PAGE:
If you ever reach point, where enough people is interested in the game, and you have enough content...

    phase 2
    Offer all your content in app SECOND for 1 buck monthly. You already can build narrative game from your content? Good. Not only that, but you have all the worlds time to shape it. Depends on income, but you can add new content same way as in phase 1, or you can shape what you already have. With such an approach, you can also outsource content depend on actual income, if possible/neccesary. And you will be maximally flexible. You have also direct feedback. People will not be paying for little that often, but over time, when your game is worthy, they will come back. Two/four times per year? Why would they come back? Because your library in app ONE and SECOND is changing/growing/improving over time.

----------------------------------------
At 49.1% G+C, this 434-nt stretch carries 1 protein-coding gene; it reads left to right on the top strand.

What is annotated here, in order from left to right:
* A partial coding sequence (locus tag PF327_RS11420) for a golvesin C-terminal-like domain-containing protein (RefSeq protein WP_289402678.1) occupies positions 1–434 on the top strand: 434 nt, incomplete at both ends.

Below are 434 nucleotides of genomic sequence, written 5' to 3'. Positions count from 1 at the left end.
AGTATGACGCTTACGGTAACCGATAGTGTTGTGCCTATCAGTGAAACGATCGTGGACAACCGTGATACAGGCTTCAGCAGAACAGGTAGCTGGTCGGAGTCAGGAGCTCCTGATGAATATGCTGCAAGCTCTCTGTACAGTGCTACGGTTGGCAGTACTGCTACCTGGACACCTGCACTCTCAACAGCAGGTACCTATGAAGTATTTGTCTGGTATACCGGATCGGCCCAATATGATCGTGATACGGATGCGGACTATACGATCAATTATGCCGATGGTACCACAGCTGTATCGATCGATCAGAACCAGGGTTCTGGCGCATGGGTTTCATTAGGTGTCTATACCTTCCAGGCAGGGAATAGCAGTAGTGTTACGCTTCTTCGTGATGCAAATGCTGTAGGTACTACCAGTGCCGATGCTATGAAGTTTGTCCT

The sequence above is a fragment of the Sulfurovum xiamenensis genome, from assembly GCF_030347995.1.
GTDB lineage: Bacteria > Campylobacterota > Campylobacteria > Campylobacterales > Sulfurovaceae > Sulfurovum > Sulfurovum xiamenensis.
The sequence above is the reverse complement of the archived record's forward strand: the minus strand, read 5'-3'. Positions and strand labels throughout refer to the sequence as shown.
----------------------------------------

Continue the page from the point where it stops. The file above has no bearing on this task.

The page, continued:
If all small developers do that, it will cause revolution in mobile game industry.

    As free gamer, i will have access to certain amount of free content from different sources (solves kids approach).

    As paying gamer, i will be playing things I want for a cheap price and directly support developer which I think is worthy/trusted (solves problem of gamers who love their 60 bucks old games as we usually play these from time to time over years, but older games are not playable on new systems).

    As indie developer, i will benefit in many different ways (this whole system is built upon idea of indie).

    As app store, no mess with billion different games as one developer = two games. Better organization. Introducing more like developer then game itself.

    As big publishers, there is no real benefit out of it, but it is potential obstacle for others.

    Maybe it doesn't seem, but it is pretty self correcting system. I think, if we start today, in less then 9 years, f2p games disappear completely and at the end, only really best developers will stay.
    With this system, DEVELOPERS will be focusing on making game design again. Not business design. It should also potentially deter big business.